In New York -- as in every other state -- employees who are temporarily out of work through no fault of their own may qualify to collect unemployment benefits. The eligibility rules, prior earnings requirements, benefit amounts, and other details vary from state to state, however. Here are the basic rules for collecting unemployment compensation in New York.
Eligibility for Unemployment in New York
There are three eligibility requirements to collect unemployment benefits in New York:
- Your past earnings must meet certain minimum thresholds.
- You must be unemployed through no fault of your own, as defined by New York law.
- You must be available to work.
Virtually all states look at your recent work history and earnings during a one-year "base period" to determine your eligibility for unemployment compensation. In New York, as in most states, the base period is the earliest four of the five complete calendar quarters before you filed your claim for benefits. For example, if you filed you claim in October of 2010, the base period would be from June 1, 2009, through May 31, 2010.
New York recognizes an alternate base period for those who can't meet the earnings requirements (below) in the regular base period. The alternate base period is the last four completed quarters before the person files for unemployment. This alternate period takes more recent employment into account. Even filers who qualify using the regular base period can ask the agency to instead use the alternate base period to calculate their benefits, if that would result in a higher weekly amount.
During the base period, your work history and earnings must meet all three of the following requirements:
- You must have earned wages in at least two of the four calendar quarters that make up the base period.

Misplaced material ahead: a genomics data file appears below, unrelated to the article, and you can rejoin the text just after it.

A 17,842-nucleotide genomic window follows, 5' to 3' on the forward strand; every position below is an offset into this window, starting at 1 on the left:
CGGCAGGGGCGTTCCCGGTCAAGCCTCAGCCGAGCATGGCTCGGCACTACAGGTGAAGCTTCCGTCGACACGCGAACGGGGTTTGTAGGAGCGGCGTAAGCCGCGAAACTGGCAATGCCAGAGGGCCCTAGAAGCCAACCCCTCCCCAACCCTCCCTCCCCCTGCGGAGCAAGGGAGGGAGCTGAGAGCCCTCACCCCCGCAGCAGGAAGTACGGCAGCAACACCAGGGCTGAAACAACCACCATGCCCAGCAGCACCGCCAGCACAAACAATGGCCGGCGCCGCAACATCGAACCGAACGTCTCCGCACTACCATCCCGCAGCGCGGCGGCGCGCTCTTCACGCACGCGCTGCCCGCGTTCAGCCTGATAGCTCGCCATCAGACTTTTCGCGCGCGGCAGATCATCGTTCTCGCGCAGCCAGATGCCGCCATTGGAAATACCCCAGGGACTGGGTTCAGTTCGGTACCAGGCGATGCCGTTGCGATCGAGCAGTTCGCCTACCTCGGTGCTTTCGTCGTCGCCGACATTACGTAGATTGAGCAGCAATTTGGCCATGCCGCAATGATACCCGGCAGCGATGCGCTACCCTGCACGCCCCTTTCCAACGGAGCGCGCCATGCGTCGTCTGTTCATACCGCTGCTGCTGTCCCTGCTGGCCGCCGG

- You must have earned at least $1,600 in the highest paid quarter of the base period.
- Your total earnings in the base period must be at least one-and-a-half times your earnings in the highest paid quarter. If you earned more than $8,910 in the highest paid quarter, the agency will use $8,910 as your earnings during that quarter. In other words, your total earnings during the base period need not be higher than $13,455, no matter how much you made in your highest paid quarter.
Reasons for Unemployment
You must be out of work through no fault of your own to qualify for unemployment compensation in New York. If you are laid off, lose your job in a reduction-in-force (RIF), or get "downsized" for economic reasons, you will meet this requirement. You will also likely be eligible for unemployment benefits if you are fired because you don't meet the qualifications for the job or you fail to meet the employer's performance or productivity standards.
In New York, employees who are fired for work-related misconduct may not qualify for unemployment benefits. Examples of work-related misconduct include violating company policy or rules, such as those prohibiting absenteeism or insubordination. If you are fired for conviction of a felony (or admitting you committed one), you also won't be eligible for benefits.
If you quit your job, you won't be eligible for unemployment unless you had good cause for quitting.
Availability to Work
To maintain your eligibility for unemployment benefits, you must be able to work, available to work, and looking for work. If you are offered a suitable position, you must accept it. A suitable position is one for which you are a fit based on your training and experience. Even if the position pays less than what you used to make, you may not turn it down for this reason as long as it pays the prevailing wage for similar work.